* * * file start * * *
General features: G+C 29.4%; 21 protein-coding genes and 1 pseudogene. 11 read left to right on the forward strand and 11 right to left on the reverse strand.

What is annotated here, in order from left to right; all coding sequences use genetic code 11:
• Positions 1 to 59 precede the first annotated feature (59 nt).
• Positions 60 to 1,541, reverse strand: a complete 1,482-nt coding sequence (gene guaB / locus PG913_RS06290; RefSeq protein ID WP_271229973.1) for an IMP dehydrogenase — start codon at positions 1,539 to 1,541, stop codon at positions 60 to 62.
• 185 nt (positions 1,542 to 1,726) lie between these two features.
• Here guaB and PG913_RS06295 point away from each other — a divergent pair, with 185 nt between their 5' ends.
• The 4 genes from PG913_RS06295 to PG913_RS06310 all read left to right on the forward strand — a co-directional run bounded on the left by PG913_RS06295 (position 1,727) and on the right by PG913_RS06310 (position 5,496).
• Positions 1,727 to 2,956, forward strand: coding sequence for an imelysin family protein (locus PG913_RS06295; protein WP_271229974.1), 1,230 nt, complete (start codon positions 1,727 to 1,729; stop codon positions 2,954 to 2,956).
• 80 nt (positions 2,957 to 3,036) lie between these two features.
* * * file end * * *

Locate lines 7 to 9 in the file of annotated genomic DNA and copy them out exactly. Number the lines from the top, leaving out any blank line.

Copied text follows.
• The 4 genes from PG913_RS06295 to PG913_RS06310 all read left to right on the forward strand — a co-directional run bounded on the left by PG913_RS06295 (position 1,727) and on the right by PG913_RS06310 (position 5,496).
• Positions 1,727 to 2,956, forward strand: coding sequence for an imelysin family protein (locus PG913_RS06295; protein WP_271229974.1), 1,230 nt, complete (start codon positions 1,727 to 1,729; stop codon positions 2,954 to 2,956).
• 80 nt (positions 2,957 to 3,036) lie between these two features.